freelance strategies

“The gig economy is currently estimated to be about 34 percent of the workforce and expected to be 43 percent by the year 2020,” Intuit (INTU) CEO Brad Smith said during an earnings call in September, 2017. “We think self-employed [work] has a lot of opportunity for growth as we look ahead.” Successful gig workers already know that.

Smith wasn’t exaggerating. It’s also been found that on-demand workers in the U.S. is expected to double in the next four years. That means there will be 9.2. Americans working in the gig economy by 2021. For comparison’s sake, there will be more gig workers than those in finance or construction.

Gig workers — which is a term borrowed from the music industry — has been driven by a surplus of independent contractors and freelancers who are choosing to work on-demand instead of becoming full-time employees. This has only been possible thanks to the technology that lets them find gigs via a digital marketplace. As a result, gig workers have the flexibility to choose who, when, where, and how to work.

Tips From Successful Gig Workers

Of course, for successful gig workers to thrive they also need to become proficient with the same technology that gave them this opportunity in the first place.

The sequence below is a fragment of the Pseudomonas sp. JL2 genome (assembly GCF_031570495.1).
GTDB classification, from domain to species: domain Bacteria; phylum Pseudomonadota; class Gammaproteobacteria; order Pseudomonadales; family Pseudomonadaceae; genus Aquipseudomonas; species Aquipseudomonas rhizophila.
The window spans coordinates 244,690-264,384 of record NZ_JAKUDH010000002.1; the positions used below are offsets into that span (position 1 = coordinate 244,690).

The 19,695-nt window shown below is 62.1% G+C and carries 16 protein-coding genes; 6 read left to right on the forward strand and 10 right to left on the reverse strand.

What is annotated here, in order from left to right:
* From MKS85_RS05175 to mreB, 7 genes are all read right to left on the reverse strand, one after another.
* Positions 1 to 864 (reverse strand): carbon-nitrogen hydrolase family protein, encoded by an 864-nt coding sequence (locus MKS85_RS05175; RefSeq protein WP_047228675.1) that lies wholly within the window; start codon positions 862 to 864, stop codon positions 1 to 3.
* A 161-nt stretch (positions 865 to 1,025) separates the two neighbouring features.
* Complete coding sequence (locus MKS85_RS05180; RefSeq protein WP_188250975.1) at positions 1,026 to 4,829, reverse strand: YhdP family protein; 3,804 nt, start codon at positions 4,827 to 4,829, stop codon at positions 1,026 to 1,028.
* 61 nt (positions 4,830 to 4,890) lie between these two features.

These 10 tips will help you see what you will have to know and understand in order to make your own IT-gig business.

1. They identify and strengthen their skills.

In order to be successful gig workers, you first need to possess the skills that you can provide clients. In the past, they may have gained these skills by attending a class in-person. Today, however, there are a variety of online courses you can use to identify and strathern their skills.

Let’s say you wanted to code. You can learn how to on sites like Codecademy or Coursera. Even if you work for Uber or TaskRabbit, you can take virtual classes to improve your skills. For example, Uber’s Quality Course helps you strengthen your customer service skills to discovering hotspots in your area.

2. They tap into the power of analytics.

Gig workers also harness the power of analytics. That’s because this data can be used to identify and understand your demographic. With this knowledge, you know where and how to connect with your audience online.

Analytics can also be used to improve your performance. If you checkout ratings, for example, then you know what areas you need to improve-on to become a more effective gig worker.

If you have a website, then Google Analytics should be your go-to analytics tool. You don’t have a website? No problem. Search for a third-party tool like SherpaShare. It’s a useful app that can help Lyft and Uber drivers earn the most from their trips.

3. Build their portfolios and brand themselves online.